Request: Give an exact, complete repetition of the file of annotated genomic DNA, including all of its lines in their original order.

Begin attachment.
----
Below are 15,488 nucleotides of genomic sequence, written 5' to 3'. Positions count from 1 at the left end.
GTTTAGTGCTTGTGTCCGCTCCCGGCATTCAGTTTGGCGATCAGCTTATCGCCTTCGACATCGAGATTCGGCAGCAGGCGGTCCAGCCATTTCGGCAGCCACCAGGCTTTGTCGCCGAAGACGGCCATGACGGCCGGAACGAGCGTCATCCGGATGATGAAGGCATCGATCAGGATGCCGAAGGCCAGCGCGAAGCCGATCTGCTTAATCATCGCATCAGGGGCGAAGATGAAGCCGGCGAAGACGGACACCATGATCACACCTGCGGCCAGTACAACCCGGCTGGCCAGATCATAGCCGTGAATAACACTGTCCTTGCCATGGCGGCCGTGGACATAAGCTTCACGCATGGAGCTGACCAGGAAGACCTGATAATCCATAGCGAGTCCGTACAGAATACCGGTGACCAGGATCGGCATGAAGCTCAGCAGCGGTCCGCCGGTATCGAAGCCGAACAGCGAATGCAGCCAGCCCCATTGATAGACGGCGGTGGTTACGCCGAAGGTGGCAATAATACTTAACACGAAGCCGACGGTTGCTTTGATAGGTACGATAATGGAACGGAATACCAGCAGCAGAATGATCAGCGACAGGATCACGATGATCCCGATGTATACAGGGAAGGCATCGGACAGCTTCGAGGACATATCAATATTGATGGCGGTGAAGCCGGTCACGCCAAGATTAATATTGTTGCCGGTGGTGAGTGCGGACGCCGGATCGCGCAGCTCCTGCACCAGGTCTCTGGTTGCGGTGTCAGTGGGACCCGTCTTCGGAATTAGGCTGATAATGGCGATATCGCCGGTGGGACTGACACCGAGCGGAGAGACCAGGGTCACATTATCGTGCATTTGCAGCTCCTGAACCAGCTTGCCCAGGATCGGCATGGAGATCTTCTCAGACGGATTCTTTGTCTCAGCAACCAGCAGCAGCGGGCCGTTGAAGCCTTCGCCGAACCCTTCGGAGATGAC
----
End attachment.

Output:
Below are 15,488 nucleotides of genomic sequence, written 5' to 3'. Positions count from 1 at the left end.
GTTTAGTGCTTGTGTCCGCTCCCGGCATTCAGTTTGGCGATCAGCTTATCGCCTTCGACATCGAGATTCGGCAGCAGGCGGTCCAGCCATTTCGGCAGCCACCAGGCTTTGTCGCCGAAGACGGCCATGACGGCCGGAACGAGCGTCATCCGGATGATGAAGGCATCGATCAGGATGCCGAAGGCCAGCGCGAAGCCGATCTGCTTAATCATCGCATCAGGGGCGAAGATGAAGCCGGCGAAGACGGACACCATGATCACACCTGCGGCCAGTACAACCCGGCTGGCCAGATCATAGCCGTGAATAACACTGTCCTTGCCATGGCGGCCGTGGACATAAGCTTCACGCATGGAGCTGACCAGGAAGACCTGATAATCCATAGCGAGTCCGTACAGAATACCGGTGACCAGGATCGGCATGAAGCTCAGCAGCGGTCCGCCGGTATCGAAGCCGAACAGCGAATGCAGCCAGCCCCATTGATAGACGGCGGTGGTTACGCCGAAGGTGGCAATAATACTTAACACGAAGCCGACGGTTGCTTTGATAGGTACGATAATGGAACGGAATACCAGCAGCAGAATGATCAGCGACAGGATCACGATGATCCCGATGTATACAGGGAAGGCATCGGACAGCTTCGAGGACATATCAATATTGATGGCGGTGAAGCCGGTCACGCCAAGATTAATATTGTTGCCGGTGGTGAGTGCGGACGCCGGATCGCGCAGCTCCTGCACCAGGTCTCTGGTTGCGGTGTCAGTGGGACCCGTCTTCGGAATTAGGCTGATAATGGCGATATCGCCGGTGGGACTGACACCGAGCGGAGAGACCAGGGTCACATTATCGTGCATTTGCAGCTCCTGAACCAGCTTGCCCAGGATCGGCATGGAGATCTTCTCAGACGGATTCTTTGTCTCAGCAACCAGCAGCAGCGGGCCGTTGAAGCCTTCGCCGAACCCTTCGGAGATGAC